'England's ascendancy was nothing less than astonishing'
India today wants to know why its spinners failed in Nagpur. It would nag them that Anil Kumble and Harbhajan Singh, good as they are, still need a pitch to their liking. It would not help that a kid like Monty Panesar, just out of his cricketing nappies, was such an influence on the same surface. Imagine the contrast - the Indian spinners with 700-odd wickets between them and two England spinners making their debut.
It is apparent England's spin-play has come up by leaps and bounds. They are making an initial forward movement; the defence has improved greatly and the sweep is being employed judiciously. I have been a great advocate of the sweep for it makes a spinner alter his length and sows doubt in his mind. Defence also is of utmost importance: it could allow you to be on the backfoot and be unnerved even when a clutch of fielders are around the bat.
It did not help India that they did not have a dossier on Panesar, or Alastair Cook for that matter. The left-arm spinner from Luton has a tidy style and bowls at a good pace, pushing the ball through, which was a help on that sort of pitch. It will be fun to see if they are any wiser in Mohali.
I was in Antigua on a holiday when Cook, touring with England A, scored a hundred against an Antigua eleven. A few days later he had flown some 10,000 miles and made a fairytale debut in a Test in India. His virtues do not need repeating here but I do feel it helps as a batsman if you are an opener. The number one position is the best place to bat, more so in the sub-continent. It allows you to dictate the innings, the whole game is in front of you. It is not the same when you are at number five, six or seven when the game is set for you. Once you go through the opening bowlers, you are in a better frame of mind against the slow bowlers.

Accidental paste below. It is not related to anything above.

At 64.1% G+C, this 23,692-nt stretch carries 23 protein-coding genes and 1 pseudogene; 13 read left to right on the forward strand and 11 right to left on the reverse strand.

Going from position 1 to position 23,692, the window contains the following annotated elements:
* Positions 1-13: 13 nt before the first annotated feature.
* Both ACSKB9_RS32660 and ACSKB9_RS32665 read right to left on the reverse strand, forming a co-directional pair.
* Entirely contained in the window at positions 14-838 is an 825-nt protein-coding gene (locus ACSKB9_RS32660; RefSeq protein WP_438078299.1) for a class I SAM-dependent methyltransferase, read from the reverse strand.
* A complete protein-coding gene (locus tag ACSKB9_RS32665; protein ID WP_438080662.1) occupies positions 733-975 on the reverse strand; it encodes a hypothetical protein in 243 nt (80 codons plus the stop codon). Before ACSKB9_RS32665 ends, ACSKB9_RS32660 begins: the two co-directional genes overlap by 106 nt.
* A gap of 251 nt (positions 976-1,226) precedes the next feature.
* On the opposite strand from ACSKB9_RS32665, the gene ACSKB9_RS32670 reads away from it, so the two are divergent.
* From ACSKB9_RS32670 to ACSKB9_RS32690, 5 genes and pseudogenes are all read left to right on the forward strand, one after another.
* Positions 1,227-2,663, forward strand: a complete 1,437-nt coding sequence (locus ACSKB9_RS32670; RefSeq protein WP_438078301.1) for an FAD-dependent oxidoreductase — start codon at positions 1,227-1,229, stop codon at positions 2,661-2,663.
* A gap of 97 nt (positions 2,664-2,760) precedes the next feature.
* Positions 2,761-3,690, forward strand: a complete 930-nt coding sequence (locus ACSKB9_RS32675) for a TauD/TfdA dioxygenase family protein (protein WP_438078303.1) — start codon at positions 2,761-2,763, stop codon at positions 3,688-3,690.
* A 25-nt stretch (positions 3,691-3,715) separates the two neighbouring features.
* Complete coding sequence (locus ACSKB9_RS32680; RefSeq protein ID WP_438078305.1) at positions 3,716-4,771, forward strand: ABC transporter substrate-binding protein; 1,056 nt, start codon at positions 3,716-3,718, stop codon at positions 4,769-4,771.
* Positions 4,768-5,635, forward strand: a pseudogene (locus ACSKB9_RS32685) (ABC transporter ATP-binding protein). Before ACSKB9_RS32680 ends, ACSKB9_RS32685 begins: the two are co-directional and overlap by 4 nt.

England would also look at the success of Paul Collingwood and Kevin Pietersen with relish and there is reason to look forward to Andrew Flintoff's brand of captaincy. Matthew Hoggard was such a massive influence and really, for a team missing four of its Ashes heroes, England's ascendancy was nothing less than astonishing. The next generation of cricketers are coming through all the time. It also has not escaped notice that England have begun to field younger players which was not the case in the not-too-distant past. For a long time, England's cricketers did not mature till they were in their mid-20s. Notable names which come to mind are that of Flintoff and Mark Ramprakash. Now England's county structure is stronger than three or four years ago. Talents are easier to identify because of regular screening at the A-team level.
India, on the other hand, will be wondering if they need to fix their wobbly middle order or if this is the bowling attack which will win them matches. I do not think it will come to a stage where they field five bowlers and shorten the batting, knowing the damage the likes of Hoggard can do. The team that went into the Test with such great hope cannot turn so bad in the matter of four days. India can look at the positives of Wasim Jaffer's emergence or the young kid S Sreesanth. Mohammad Kaif's 91 will ensure that he will not have to wait long for another chance and the likes of Rahul Dravid, Sachin Tendulkar and VVS Laxman have the kind of reputation which cannot be washed away in the matter of one match. After all, it is not as if India lost the game. They still caused England a few flutters in the closing minutes.
It is not bad though to keep an eye on the young fast bowlers coming through the system like the one who took 10 wickets in Baroda [Munaf Patel] and spelt England's doom in the practice game. When the pitch flat and the spinners are struggling, fast bowlers are the answer for wickets. Still, it would be a bold move if India rings the change at the cost of a batsman or bench a spinner. That would be one hell of a tribute to the way England played in Nagpur.